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DateOriginal Topic
10th January 2005Letter at the beginning of 'Zulu'
By Andrew Holliday
I have been looking through past discussions on this forum and I have found out that the letter read out by Richard Burton at the beginning of Zulu is incorrect.

Could anyone tell me where I can find a copy of the real letter.
10th January 2005Carl Daeche
Andrew, the text read out was the copy of Chelmsfords communication to government announcing the defeat at Isandhlwana and the subsequent defence of Rorkes Drift. It was printed in its entirety in the Times newspaper in March of 1879. Until three months ago I had the paper but sold it to a collector. I am sorry but stupidly I did not photocopy the article, which ran over 4 pages or note the date of the publication. Sorry but I can only suggest research at the Newspaper library in Colindale London. They have originals and storage for every paper covering the war.
10th January 2005Sheldon Hall
I think I do have a copy of Chelmsford's original text somewhere; I will try to dig it out. (John Young may be more reliable here.) I'm not sure what you mean by "incorrect", as the letter was deliberately rewritten (partly by Burton himself, from Prebble and Endfield's own version) for economy of expression.
10th January 2005Julian whybra
...which (Sheldon) included the inevitable glaring errors...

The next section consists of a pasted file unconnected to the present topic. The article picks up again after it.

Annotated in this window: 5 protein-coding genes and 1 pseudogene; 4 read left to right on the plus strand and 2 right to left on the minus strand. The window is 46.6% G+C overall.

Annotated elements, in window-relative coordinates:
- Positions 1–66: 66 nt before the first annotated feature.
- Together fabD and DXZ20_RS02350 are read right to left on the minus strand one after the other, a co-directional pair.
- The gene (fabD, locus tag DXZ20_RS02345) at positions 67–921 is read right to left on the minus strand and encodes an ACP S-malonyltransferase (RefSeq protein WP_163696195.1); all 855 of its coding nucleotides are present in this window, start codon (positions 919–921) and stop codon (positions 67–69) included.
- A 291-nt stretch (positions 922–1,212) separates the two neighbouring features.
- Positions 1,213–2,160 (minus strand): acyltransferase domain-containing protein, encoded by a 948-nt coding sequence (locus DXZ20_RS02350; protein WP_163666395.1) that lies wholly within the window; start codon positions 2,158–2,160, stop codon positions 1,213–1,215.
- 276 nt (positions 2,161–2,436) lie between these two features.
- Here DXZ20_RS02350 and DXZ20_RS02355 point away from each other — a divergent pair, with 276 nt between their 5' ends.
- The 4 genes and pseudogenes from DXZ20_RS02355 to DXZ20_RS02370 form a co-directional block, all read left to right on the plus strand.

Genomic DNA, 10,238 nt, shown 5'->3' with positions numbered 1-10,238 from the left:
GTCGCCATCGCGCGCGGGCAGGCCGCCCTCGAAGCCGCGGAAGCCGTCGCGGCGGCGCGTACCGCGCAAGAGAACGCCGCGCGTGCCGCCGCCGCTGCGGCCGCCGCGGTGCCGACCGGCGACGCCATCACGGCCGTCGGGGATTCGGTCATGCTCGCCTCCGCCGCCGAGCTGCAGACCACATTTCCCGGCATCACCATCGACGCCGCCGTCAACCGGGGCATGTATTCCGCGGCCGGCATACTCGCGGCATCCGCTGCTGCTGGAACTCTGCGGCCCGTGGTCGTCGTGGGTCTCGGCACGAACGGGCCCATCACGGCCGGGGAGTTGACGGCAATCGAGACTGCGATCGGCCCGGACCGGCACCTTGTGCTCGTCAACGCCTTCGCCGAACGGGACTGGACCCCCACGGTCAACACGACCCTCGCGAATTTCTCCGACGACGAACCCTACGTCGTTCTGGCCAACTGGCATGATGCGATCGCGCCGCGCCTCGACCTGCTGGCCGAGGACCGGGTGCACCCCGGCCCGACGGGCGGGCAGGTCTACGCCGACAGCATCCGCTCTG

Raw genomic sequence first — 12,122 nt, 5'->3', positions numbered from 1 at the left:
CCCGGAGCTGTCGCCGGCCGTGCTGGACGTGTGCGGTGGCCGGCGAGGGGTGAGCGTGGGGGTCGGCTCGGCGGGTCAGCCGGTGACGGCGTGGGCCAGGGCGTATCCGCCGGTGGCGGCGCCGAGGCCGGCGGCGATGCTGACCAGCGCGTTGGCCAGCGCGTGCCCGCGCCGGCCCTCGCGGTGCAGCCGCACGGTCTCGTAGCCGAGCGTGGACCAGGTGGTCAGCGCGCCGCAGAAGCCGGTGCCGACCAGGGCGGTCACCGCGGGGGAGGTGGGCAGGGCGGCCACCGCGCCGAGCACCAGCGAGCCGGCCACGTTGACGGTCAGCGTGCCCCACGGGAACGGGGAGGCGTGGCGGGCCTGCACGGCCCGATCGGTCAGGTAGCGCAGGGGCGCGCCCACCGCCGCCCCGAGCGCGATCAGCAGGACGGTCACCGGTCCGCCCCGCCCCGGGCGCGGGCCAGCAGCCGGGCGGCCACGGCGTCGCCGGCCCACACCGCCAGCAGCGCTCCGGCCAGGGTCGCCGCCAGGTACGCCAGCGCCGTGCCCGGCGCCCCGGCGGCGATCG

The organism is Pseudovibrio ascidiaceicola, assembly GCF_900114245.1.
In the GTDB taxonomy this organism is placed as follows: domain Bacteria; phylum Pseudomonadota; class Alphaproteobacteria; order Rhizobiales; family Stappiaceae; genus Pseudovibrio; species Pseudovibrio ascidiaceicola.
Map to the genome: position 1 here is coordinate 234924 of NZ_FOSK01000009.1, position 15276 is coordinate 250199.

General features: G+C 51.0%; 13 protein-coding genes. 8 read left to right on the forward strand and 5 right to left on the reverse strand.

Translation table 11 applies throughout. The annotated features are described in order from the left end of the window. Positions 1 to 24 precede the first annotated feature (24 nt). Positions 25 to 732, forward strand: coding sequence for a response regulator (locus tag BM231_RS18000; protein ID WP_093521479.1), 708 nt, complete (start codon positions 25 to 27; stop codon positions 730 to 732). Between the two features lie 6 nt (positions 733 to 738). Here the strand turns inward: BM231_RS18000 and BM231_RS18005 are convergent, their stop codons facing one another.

10th January 2005Sheldon Hall
Yes, there are a couple of odd inconsistencies. Leaving aside questions of historical veracity, the dates on the letter and on screen don't match up. These things happen...
10th January 2005Andrew Garton
I am taken this from Ian Knight's With his face to the foe.Chap.3 pg. 94

I regret to have to report a very disastrous enagement which took place on the 22nd instant between the Zulus and a portion of the No 3 Column left to guard the camp about 10 miles in front of Rorke's Drift -The former came down in overwhelming numbers and,in spite of the gallant resistance made by the 6 companies of the 24th Regiment, 2 guns,2 rocket -tubes,104 mounted men and about 800 natives ,completely overwhelmed the them.The camp,containing all the supplies,ammunition and the transport of No.3 Column,was taken,and but few of its defenders escaped.Our loss,I fear,must be set down as 30 officers and about 500 non commissioned officers,Rank & File of the Imperial troops and 21 Non Commissioned officers Rank & File of the Colonial Forces.
10th January 2005Rich
History's history but frankly I think Burton's reading in the film was edited to the utmost with powerful clarity and brevity of expression. I don't know about any of you but I've got it memorized. Hey Carl can you get me the 1879 paper?????...;-)......
10th January 2005Keith Smith
I have the full text of the telegram, in MS Word form, which Lord C. sent on 27th January 1879. It can be found in the Chelmsford Papers, National Army Museum, Chelsea.

I would be happy to send it on to anyone who would like to see it. It is really quite short, since it is, after all, a telegram.
10th January 2005Andrew Garton
I would be glad to take you up on your offer!
11th January 2005Michael Boyle
Perhaps you could copy it to 'wordpad' remove the ensuing spurious punctuations and paste it up hear?(Or perhaps just drag,right-click,copy and paste direct would do it.)

In lieu of that I too would appreciate a copy.


18th January 2005Rich
After Keith sent it, I noticed the grammar by Chelmsford..."troops enticed away....action took place about one mile and a quarter outside it". I guess he's referring to Durnford's "action" at this time?